Liquidated damages or general damages
Usually, where a party breaches a contract, the other party is entitled to general damages but has to prove the loss it has suffered as a result of the breach to obtain appropriate compensation. It is often difficult to prove the amount of loss caused by delayed completion. Many factors can contribute to delay. Usually, not all of them can be attributed to the builder.
Liquidated damages clauses are intended to give certainty to the amount of compensation that must be paid for late completion. Usually, where a liquidated damages clause is agreed a party can only claim delay damages under the liquidated damages clause and cannot also claim general damages.
In Sizer, adjacent to the item “Liquidated Damages per day (Clause 35.6)” the parties wrote “N/A”. Adjacent to the item “Limit of Liquidated Damages (Clause 35.7)” the parties again wrote “N/A”.
The competing arguments about “N/A”
The parties argued for two different meanings of “N/A”. The builder said the liquidated damages clause was not deleted in the General Conditions and that “N/A” meant that the quantum of the liquidated damages was limited to nil. Therefore, said the builder, the contract also precluded the developer from recovering any general damages for delay.
The developer said that “N/A” meant that the entire liquidated damages clause was “Not to Apply” and was therefore deleted. Hence, given that there was no liquidated damages clause at all, it was entitled to claim general damages for delay.
The Court’s decision
The Court commenced its analysis by commenting that the test to be applied is to work out from the words of the contract what a reasonable person would understand was the intention of the parties, considering the whole of the document.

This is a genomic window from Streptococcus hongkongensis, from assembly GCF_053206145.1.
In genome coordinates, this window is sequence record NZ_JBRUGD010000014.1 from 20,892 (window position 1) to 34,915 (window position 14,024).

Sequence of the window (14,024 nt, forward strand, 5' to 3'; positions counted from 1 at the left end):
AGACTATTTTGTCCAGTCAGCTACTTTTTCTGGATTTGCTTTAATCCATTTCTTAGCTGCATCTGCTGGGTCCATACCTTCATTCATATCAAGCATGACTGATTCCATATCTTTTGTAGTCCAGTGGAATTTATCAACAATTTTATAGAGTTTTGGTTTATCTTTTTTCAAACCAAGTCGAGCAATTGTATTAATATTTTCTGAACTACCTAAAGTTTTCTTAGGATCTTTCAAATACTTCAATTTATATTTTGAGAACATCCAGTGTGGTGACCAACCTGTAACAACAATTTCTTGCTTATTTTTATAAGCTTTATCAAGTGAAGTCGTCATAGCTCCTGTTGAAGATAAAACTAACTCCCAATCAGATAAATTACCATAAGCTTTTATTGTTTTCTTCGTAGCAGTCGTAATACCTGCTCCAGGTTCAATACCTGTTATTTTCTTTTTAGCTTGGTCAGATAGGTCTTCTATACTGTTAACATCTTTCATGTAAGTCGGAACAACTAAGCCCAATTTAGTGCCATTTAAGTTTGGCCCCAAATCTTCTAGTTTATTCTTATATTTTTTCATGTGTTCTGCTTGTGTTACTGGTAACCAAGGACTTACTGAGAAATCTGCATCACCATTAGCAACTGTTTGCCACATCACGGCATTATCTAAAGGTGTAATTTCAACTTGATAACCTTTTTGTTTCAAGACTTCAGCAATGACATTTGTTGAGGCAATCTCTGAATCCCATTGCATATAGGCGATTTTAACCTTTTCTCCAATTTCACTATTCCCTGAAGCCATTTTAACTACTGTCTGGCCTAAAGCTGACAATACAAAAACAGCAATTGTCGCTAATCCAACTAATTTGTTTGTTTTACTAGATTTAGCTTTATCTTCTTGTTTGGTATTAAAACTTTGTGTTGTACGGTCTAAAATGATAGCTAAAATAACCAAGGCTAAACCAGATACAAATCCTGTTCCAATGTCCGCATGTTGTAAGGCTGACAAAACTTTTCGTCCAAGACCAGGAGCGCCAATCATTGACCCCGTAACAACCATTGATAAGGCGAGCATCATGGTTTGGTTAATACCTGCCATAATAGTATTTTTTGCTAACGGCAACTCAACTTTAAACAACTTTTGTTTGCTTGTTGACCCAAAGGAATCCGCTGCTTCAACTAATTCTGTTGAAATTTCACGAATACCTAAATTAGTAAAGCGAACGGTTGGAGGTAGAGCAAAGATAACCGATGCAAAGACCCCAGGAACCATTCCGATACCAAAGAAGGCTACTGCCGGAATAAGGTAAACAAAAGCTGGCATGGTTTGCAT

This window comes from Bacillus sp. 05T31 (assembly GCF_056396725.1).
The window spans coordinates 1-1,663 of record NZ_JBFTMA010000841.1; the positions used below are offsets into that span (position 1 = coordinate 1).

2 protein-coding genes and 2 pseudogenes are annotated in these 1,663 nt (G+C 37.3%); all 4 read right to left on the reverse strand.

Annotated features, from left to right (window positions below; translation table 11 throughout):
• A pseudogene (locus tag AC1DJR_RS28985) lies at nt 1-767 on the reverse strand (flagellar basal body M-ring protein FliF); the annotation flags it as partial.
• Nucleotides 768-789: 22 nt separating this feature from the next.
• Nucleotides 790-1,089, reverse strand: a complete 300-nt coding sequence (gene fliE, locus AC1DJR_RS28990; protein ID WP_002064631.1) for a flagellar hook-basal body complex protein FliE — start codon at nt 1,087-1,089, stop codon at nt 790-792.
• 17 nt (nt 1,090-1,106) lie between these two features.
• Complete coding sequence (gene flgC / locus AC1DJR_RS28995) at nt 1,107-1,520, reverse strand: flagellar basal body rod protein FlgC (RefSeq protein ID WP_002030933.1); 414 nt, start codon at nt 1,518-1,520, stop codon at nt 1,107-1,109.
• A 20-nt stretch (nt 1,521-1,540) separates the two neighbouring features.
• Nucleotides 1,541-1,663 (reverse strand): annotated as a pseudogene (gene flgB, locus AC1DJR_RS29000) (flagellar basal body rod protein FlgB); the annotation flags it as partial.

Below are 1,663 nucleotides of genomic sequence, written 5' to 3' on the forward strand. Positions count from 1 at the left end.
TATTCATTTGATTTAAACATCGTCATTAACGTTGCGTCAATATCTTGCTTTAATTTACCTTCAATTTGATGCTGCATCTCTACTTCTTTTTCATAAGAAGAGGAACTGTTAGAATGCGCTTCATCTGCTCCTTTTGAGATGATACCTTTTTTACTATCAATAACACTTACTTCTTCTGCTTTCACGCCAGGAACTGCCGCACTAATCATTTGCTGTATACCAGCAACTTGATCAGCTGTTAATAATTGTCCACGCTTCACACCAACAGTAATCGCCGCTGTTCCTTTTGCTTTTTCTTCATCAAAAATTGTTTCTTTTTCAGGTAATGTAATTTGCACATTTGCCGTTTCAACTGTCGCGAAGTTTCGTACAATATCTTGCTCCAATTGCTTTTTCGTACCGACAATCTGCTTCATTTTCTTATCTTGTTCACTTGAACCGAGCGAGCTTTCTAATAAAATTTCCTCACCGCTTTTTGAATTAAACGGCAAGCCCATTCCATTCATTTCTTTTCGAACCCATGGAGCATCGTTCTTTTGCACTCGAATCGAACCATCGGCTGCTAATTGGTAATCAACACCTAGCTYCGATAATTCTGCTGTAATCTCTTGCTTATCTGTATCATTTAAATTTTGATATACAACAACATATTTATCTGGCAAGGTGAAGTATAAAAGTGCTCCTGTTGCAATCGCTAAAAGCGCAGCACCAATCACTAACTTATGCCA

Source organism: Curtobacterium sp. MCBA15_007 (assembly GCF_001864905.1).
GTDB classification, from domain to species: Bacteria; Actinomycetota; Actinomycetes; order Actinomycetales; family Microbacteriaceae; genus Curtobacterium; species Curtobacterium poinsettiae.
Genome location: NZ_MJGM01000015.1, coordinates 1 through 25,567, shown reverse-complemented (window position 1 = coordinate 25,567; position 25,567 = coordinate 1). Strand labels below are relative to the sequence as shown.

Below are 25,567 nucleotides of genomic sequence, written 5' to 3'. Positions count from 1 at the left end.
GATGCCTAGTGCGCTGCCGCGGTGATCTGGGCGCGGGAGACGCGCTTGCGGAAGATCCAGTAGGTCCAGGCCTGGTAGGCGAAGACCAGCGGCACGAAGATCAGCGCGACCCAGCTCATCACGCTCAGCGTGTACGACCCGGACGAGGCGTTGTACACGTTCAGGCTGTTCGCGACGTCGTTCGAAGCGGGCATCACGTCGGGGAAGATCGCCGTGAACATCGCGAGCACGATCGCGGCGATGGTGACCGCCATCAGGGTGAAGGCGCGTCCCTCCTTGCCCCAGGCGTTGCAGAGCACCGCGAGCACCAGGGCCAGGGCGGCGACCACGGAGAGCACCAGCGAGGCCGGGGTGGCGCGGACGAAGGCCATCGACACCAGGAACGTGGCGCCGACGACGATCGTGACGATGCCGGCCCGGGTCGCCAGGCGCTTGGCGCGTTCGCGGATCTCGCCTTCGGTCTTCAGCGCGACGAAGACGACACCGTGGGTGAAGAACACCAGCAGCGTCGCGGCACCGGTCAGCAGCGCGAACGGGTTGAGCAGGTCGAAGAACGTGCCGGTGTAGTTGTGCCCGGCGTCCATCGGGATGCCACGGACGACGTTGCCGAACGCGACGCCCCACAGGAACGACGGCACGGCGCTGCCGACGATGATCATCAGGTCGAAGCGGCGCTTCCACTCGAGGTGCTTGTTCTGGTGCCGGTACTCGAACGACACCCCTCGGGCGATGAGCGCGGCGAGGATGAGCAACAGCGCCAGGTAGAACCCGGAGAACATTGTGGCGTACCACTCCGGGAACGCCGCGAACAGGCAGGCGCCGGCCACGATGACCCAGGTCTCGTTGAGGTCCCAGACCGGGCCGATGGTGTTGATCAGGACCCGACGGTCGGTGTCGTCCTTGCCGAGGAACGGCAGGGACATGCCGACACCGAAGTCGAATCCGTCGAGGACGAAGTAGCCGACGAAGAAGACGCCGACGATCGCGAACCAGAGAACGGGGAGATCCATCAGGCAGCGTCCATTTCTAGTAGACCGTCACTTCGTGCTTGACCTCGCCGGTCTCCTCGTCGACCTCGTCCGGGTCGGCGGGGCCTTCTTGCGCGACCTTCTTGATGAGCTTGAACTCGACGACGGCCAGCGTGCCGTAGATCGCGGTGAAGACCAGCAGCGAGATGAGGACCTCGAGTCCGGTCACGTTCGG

The Court said that the use of “NIL” and “N/A” in the same Annexure supported the conclusion that they had differing meanings and rejected the builder’s contention that liquidated damages had been agreed at nil by inserting “N/A”.
The Court agreed with the developer and said that in this instance, “N/A” meant that the entire liquidated damages clause was “Not to Apply”. Therefore, the developer was entitled to general damages for the delay. If the word “NIL” had been used instead of “N/A” the clause would have remained effective and the developer would not have recovered any general damages.
For a party to give up the right to general damages for delay, the contract must be clear and unequivocal to that effect. A valid mandatory liquidated damages clause in a building contract is evidence of the parties’ intention to exclude liability for general damages for delay. Here, the Court found there was no such applicable clause.
When using a standard form contract it is necessary to take the time to consider all of the blanks and to fill in information in a consistent and meaningful manner. The parties should consider carefully significant terms such as delay damages. If the parties agree that no delay damages are to be paid, they should expressly limit both liquidated and unliquidated damages. Abbreviations should be defined.
If the liquidated damages had been specified at say $1 per day, the result would have been very different.
Contributor: Tom Grace